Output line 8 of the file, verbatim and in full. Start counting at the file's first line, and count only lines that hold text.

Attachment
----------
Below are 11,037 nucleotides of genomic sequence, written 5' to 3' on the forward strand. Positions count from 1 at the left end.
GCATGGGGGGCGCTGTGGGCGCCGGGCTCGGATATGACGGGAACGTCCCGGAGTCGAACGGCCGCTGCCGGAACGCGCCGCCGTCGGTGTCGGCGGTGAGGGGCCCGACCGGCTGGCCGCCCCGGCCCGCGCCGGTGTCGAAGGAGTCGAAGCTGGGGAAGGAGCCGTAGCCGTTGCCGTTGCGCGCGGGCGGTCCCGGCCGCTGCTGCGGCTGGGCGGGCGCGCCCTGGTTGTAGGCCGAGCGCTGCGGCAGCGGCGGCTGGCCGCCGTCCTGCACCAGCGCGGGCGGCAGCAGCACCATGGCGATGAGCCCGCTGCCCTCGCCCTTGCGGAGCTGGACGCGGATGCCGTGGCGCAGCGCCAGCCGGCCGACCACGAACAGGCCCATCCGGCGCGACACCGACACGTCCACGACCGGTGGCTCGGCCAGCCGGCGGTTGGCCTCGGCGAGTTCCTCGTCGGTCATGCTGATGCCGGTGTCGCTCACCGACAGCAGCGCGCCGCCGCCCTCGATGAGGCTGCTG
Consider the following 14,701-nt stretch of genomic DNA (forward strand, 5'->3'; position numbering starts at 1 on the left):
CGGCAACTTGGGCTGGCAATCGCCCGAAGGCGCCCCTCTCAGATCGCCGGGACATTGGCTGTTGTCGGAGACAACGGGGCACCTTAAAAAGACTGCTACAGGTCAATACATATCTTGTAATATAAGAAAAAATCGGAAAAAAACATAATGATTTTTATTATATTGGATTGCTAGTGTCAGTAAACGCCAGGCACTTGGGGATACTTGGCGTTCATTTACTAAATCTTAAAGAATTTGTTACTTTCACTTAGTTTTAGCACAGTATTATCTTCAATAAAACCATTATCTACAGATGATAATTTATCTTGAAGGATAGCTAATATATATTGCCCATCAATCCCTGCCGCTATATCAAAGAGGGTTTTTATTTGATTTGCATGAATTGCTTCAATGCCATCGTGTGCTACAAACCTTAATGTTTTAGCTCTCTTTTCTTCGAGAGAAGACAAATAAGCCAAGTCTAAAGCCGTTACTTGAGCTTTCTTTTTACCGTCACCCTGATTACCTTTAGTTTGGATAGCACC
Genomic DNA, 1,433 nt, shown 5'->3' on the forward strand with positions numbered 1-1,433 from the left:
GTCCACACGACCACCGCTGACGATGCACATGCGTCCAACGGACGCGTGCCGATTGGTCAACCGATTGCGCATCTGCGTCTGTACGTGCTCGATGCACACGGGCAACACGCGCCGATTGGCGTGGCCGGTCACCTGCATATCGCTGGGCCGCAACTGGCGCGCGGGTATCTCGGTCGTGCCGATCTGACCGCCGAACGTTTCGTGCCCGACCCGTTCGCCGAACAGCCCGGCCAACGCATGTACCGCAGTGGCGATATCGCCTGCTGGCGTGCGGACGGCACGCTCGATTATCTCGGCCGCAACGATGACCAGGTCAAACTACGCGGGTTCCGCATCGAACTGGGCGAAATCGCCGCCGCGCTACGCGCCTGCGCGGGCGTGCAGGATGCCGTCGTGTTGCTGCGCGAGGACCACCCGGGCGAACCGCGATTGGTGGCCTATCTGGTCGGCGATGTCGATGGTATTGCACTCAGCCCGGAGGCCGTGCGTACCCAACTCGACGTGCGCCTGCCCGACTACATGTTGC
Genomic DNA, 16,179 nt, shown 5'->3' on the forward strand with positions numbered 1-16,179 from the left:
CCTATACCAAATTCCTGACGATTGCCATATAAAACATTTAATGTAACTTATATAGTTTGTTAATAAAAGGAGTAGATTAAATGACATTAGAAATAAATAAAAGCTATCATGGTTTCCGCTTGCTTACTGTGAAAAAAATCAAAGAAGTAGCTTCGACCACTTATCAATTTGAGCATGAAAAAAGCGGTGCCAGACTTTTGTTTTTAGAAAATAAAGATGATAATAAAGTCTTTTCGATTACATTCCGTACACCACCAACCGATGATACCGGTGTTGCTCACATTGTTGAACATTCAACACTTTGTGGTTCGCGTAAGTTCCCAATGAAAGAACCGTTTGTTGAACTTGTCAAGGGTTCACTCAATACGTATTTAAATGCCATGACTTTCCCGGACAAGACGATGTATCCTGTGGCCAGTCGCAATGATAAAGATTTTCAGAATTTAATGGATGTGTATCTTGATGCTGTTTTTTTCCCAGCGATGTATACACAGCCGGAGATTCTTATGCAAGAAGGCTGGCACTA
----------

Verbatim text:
CCTATACCAAATTCCTGACGATTGCCATATAAAACATTTAATGTAACTTATATAGTTTGTTAATAAAAGGAGTAGATTAAATGACATTAGAAATAAATAAAAGCTATCATGGTTTCCGCTTGCTTACTGTGAAAAAAATCAAAGAAGTAGCTTCGACCACTTATCAATTTGAGCATGAAAAAAGCGGTGCCAGACTTTTGTTTTTAGAAAATAAAGATGATAATAAAGTCTTTTCGATTACATTCCGTACACCACCAACCGATGATACCGGTGTTGCTCACATTGTTGAACATTCAACACTTTGTGGTTCGCGTAAGTTCCCAATGAAAGAACCGTTTGTTGAACTTGTCAAGGGTTCACTCAATACGTATTTAAATGCCATGACTTTCCCGGACAAGACGATGTATCCTGTGGCCAGTCGCAATGATAAAGATTTTCAGAATTTAATGGATGTGTATCTTGATGCTGTTTTTTTCCCAGCGATGTATACACAGCCGGAGATTCTTATGCAAGAAGGCTGGCACTA